By Dominique Fluker, Forbes
On March 24, Essence Magazine hosted their 15th annual Black Women in Hollywood luncheon at the Beverley Hills Wilshire Hotel, coming off the heels of a tumultuous pandemic and virtual ceremony in 2021. The star-studded event, held several days before the Oscars, recognizes the iconic achievements of Black Hollywood luminaries and up-and-coming starlets, and this year’s award ceremony did not disappoint as the theme was “The Black Cinematic Universe.” This year’s honorees are entertainment industry veterans Nia Long (You People) and Oscar-nominated actress Aunjanue Ellis (King Richard), along with newcomers Quinta Brunson, creator of (Abbott Elementary) and Chanté Adams (A Journal For Jordan.)
There was a sense of belonging, community, and sisterhood in the air as the stars ushered in from the gold carpet into the Beverly Hills Wilshire ballroom to celebrate the honorees at the luncheon. In the midst of the excitement, a looming sentiment rang in true throughout the day, the lack of support from Hollywood regarding diverse storytelling and uplifting Black women artists and professionals behind the scenes, which left us wondering how far Hollywood has come since #OscarsSoWhite?
According to the 2022 USC Annenberg Inclusion Initiative report by Katherine L. Neff, Dr. Stacy L. Smith, and Dr. Katherine Pieper, while white women and men of color have seen increased opportunities in the entertainment industry, this trend did not extend to women of color. Only five women of color directed a top-grossing film between 2020 and 2021, and fewer than 2% of all directors across 15 years were women of color — even though women of color earned the best critical reception for their work. The researchers say the results suggest that the quality that women of color bring to filmmaking is not an explanation for their lack of participation in top-grossing films.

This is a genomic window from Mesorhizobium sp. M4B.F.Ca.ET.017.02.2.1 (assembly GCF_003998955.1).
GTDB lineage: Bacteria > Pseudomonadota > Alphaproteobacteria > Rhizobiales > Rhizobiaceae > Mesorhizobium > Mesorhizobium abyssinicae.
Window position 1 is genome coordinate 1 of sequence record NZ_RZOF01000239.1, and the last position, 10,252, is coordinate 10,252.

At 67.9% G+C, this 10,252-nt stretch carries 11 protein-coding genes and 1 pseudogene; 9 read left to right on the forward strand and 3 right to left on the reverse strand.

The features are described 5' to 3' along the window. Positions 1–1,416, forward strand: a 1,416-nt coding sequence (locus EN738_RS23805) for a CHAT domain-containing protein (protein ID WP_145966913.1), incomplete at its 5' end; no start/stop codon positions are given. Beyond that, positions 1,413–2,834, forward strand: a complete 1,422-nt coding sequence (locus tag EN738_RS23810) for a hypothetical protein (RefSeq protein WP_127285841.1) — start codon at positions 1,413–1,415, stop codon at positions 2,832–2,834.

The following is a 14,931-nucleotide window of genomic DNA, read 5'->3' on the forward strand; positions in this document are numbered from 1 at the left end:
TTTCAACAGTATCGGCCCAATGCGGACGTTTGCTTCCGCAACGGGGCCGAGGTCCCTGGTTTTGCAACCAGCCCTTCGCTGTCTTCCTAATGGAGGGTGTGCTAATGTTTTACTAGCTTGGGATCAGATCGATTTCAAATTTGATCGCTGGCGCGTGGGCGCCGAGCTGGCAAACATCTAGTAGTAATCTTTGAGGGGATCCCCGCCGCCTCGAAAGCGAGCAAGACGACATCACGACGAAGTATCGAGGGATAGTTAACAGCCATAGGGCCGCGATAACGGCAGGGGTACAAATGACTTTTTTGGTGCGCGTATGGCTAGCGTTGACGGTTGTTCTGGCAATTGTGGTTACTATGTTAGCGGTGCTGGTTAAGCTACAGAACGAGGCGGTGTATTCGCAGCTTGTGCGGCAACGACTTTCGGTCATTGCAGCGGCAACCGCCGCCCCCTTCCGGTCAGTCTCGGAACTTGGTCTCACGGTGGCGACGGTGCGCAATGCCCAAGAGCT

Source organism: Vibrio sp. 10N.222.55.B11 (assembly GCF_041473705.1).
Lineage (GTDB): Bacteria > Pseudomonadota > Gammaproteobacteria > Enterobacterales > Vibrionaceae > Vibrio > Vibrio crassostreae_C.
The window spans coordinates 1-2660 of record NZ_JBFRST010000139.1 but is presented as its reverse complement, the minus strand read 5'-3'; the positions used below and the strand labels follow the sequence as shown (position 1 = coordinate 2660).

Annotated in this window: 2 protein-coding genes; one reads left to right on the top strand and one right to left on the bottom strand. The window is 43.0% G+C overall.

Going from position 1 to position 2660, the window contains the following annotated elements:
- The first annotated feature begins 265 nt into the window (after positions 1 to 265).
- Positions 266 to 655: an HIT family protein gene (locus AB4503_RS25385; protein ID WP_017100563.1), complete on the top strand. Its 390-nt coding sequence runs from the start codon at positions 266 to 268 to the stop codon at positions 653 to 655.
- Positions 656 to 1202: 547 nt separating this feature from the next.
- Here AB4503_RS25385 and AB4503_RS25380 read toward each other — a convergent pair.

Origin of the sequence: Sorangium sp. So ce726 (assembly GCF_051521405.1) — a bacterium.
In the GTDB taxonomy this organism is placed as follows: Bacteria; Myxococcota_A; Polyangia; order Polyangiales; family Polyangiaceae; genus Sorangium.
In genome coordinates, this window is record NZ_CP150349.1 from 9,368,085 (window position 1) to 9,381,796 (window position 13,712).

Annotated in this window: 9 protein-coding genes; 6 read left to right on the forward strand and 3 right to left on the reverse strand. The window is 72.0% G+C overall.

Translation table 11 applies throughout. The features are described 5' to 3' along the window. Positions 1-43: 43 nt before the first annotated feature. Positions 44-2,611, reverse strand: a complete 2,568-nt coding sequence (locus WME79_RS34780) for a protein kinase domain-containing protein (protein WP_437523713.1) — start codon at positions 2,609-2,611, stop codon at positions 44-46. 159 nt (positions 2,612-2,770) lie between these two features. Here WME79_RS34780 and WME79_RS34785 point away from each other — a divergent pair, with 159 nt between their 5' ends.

The research results extends to women of color actresses as well. Of the 100 top films in 2021, only 32% featured an underrepresented lead/co-lead. This figure is slightly higher than 2020 when only 28% of movies had a lead/co-lead of color. 2021’s findings are still below proportional representation, as people of color make up 40% of the U.S. population.
While on the Essence Black Women In Hollywood Awards gold carpet, I asked Natasha Rothwell, writer, and Insecure actress, her thoughts on what the industry needs to do to diversify Hollywood. She said, “This is a question that white cis executive males in the industry should be answering. They need to ask themselves what they are doing to have representation in their projects to reflect what the world looks like. I want to see Black cinematographers and directors. I want to see more of us behind the screen.
Robin Thede and Courtney A. Kemp echoed a similar point of view. Courtney Kemp, former writer, and showrunner for Starz, brought up the constant scrutiny and doubt amongst white executives in Hollywood. She said emphatically, “Great question; I was saying as we’re watching with the Supreme Court hearings, we (Black women) are doubted and constantly undermined. It’s always so difficult for us to arrive and achieve and be appreciated for that arrival and those achievements. Today is about the opposite. Today is about celebrating us overcoming. It’s so exhausting sometimes to still have some of these same conversations. We’re still talking about firsts in 2022.”
Robin Thede, the creator of HBO’s A Black Lady Sketch Show, believes Hollywood is missing the diverse narratives of Black women. She said, “What’s missing in (Hollywood) are modern, normalized representations of Black women. We’re not a monolith. Whether it’s internet, TV, film, editorial, those things represent us, such as our sizes, shapes, color ranges, hair textures, matter. Black women have got to embrace our beauty and force the world, too, as well. We do such a great job of that, and events like Essence Black Women In Hollywood is a prime example.”
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